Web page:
Tyrone aiming to shoot - and shout - down Dublin: Colm Cavanagh
FALL-OUTS on the training pitch. Brothers and housemates not speaking to each other. Colm Cavanagh has seen and not heard it all this year.
And when he isn't being quiet himself, he's guldering at team-mates on the pitch.
All in the cause of taking Tyrone to another All-Ireland Final.
The big midfielder has been in one before, coming on as a late sub in the 2008 triumph against Kerry, and even scoring a point to boot, as a 21-year-old.
He'd played in five of Tyrone's previous Championship games that summer, but getting back to the ultimate stage has proved harder than he might have expected – and tougher still, Tyrone have to get past back-to-back All-Ireland Champions Dublin.
"It is a massive occasion now, and it's only when you get older that you realise that these days don't come around too often, so you have to relish it."
Although he's now one of the oldest on the panel, only younger than sibling and skipper Sean (34) and Justin McMahon (31), Colm is delighted with the attitude the newer players have brought:
"A lot of younger lads have come in and brought fresh ideas, fresh approaches. They bring something different and everyone who is coming in is adding value.
"They're not just happy to be here, they're striving to get in the 26 and get in the 15.
"To be successful in any way, we need everybody pulling behind each other and pushing each other on, and that's what's been happening in this campaign especially."
Indeed the intensity has sometimes spilled over, he reveals: "You only have to come to any training session or any in-house game, guys are falling out with each other, and going back and sharing a room with them that night and maybe not speaking for a while. That's how fierce things are.
"As you get older, you tend to just enjoy every training session and every game so much more than you do when you're younger. So I'm just enjoying it."
The Red Hands have a team worth shouting about again and Cavanagh is looking forward in more ways than one to taking on the Dubs this Sunday:
"It's going to be huge. Hopefully it's going to be a tight game, and it could take something special from someone in the teams to get them over the line, or a bit of luck.
"I'm just hoping that someone special on our team can step up and do something different."
If cajoling team-mates helps then Colm will certainly play his part: "I wouldn't be the biggest talker in the changing room, but when I get out on to the pitch, I would air a lot of things to the lads and try and keep them on their toes, because there's no time for taking breaks in the modern game.
"I try and talk to the younger lads as much as I can and try and give them any wee bits of advice that I can pass on."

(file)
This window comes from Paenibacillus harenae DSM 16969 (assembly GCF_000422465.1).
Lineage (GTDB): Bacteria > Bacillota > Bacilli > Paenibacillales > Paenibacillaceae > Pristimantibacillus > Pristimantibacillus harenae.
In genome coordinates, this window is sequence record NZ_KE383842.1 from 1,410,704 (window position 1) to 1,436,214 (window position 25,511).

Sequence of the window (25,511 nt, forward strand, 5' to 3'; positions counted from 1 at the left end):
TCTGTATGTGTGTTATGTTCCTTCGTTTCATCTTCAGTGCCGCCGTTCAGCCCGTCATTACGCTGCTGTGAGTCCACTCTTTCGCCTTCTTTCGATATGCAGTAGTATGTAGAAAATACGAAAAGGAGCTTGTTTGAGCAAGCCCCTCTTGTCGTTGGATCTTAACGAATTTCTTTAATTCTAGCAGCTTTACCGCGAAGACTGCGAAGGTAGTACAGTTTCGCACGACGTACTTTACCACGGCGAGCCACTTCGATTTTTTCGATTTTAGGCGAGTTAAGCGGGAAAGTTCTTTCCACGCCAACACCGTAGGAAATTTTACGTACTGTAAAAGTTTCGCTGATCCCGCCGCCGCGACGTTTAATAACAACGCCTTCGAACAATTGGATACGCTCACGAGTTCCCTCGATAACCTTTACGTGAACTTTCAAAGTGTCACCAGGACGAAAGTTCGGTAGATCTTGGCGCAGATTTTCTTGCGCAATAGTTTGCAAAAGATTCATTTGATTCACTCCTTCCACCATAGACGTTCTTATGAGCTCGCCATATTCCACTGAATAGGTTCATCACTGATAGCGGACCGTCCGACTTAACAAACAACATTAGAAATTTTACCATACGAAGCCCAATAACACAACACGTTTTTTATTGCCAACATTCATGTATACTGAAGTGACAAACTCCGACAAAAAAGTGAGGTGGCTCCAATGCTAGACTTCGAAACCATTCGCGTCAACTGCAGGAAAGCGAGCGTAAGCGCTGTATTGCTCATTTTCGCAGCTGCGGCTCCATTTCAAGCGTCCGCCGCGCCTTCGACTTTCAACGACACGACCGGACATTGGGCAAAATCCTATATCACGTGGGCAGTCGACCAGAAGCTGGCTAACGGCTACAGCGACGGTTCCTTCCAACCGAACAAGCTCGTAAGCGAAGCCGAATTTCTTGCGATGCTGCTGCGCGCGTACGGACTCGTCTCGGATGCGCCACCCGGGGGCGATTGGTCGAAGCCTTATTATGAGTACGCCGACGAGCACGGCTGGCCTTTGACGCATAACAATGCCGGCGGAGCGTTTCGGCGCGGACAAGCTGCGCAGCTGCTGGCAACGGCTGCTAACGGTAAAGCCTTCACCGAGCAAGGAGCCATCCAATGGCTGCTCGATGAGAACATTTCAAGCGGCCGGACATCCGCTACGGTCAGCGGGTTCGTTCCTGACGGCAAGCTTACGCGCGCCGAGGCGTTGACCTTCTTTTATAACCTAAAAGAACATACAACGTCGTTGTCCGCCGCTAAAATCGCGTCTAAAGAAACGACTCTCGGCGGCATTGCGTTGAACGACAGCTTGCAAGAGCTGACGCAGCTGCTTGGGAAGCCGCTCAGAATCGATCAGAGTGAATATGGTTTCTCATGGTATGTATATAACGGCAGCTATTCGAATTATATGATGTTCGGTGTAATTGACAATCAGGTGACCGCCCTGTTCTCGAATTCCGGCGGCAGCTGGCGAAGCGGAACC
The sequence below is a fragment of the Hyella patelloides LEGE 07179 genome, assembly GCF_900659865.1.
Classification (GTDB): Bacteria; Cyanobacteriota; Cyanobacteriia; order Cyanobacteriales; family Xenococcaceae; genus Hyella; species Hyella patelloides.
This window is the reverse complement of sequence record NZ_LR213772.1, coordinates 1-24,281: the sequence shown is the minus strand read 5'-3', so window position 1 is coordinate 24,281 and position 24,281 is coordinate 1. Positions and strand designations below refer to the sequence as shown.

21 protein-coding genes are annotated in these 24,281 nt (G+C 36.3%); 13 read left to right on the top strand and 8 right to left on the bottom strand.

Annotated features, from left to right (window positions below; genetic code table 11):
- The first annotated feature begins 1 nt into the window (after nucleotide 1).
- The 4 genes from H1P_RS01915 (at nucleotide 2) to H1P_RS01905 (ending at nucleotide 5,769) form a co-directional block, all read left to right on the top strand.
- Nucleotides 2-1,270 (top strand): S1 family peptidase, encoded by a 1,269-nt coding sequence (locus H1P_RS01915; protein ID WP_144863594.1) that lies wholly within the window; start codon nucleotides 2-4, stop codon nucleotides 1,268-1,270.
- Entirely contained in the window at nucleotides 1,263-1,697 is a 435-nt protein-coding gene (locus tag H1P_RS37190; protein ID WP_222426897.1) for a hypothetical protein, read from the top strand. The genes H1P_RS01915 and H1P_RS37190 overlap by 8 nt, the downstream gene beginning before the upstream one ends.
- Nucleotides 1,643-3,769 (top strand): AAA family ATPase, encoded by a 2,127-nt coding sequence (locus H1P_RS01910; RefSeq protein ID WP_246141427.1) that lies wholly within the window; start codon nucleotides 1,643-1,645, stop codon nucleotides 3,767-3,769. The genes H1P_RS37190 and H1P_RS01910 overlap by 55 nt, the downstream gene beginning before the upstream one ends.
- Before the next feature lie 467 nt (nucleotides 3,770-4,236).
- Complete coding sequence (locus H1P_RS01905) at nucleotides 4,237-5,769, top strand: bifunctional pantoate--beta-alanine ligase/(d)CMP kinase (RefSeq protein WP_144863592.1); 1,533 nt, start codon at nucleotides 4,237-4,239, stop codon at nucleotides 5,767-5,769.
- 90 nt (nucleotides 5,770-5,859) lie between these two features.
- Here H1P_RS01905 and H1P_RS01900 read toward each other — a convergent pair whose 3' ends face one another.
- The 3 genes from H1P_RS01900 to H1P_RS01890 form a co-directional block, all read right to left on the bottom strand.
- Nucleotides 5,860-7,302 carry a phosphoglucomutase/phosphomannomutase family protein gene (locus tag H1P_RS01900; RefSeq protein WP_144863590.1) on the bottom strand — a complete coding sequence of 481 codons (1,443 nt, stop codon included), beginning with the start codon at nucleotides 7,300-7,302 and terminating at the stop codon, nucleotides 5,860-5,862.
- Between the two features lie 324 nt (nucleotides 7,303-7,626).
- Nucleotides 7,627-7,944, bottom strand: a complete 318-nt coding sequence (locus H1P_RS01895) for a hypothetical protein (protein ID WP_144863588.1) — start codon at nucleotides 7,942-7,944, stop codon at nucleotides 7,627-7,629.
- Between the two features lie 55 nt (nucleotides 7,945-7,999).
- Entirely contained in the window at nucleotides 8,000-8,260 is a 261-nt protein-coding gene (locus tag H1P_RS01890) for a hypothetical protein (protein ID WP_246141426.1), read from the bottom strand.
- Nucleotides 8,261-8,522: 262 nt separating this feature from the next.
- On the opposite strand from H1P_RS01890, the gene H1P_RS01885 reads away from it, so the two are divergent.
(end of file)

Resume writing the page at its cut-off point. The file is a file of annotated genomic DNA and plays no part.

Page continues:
The not talking to big brother Sean is only on the subject of the latter's imminent retirement from inter-county football.
The Tyrone skipper almost finished up last year, but couldn't countenance ending by having been sent off the pitch in the quarter-final defeat to Mayo for two yellow cards.
The end of Sean's 16-year stint with Tyrone has been widely publicised but Colm insisted: "It doesn't affect me at all. We don't really talk about it, I don't think about it too much.
"He's probably accepted that this year will be his last year, whether he likes it or not, but we don't really tend to talk about it.
"I think he has enjoyed this campaign the most out of the last number of years.
"You can just see it in him, he's really loving coming to training, he's really loving going to the gym, and that's good to see, because I think last year, even before the Mayo game, I didn't see him doing the things that he's doing this year."
Certainly the captain has impressed, and is Tyrone's top scorer in this Championship campaign with 0-14 (0-11 frees).
Obviously everyone involved with the Red Hands would love Sean's career to finish in an All-Ireland Final, but Colm knows beating Dublin will be extremely difficult.
However, he won't fixate too much on previous meetings, preferring to move on to the future:
"We played them in the League this year and it was close. You learn every day out, every day at training. Every day you pull on a pair of football boots I think you learn something.
"You could look back at every day against Dublin in years gone by, but it's a new year, new teams, fresh faces.
"Everything is different, the variables are massive, so you learn from the past, but you have to live in the present."
"Every season is different. Yeah, last year was a big disappointment, and it is a motivating factor definitely this year, and we're delighted to be one step further.
"But at the same time, it's a new year, a new challenge, you can't live on anything that's gone in the past, so we're just taking everything at face value this year and seeing where it has taken us - and it has taken us to the semi-final."
As it was over the past two seasons, his own form has been very good, excellent against Donegal and Armagh.
"Personally I'm feeling good, even though I'm 30 years of age now. I'm really enjoying it, and the mood in the camp is good, everything is very positive.
"This is my 11th year now, so I don't really change too much about my routine. I approach every game probably the same, albeit that it's in the back of your head that it's an All-Ireland semi-final and there's going to be 70- or 80-thousand at the game."
Plenty roaring on Tyrone – on and off the pitch.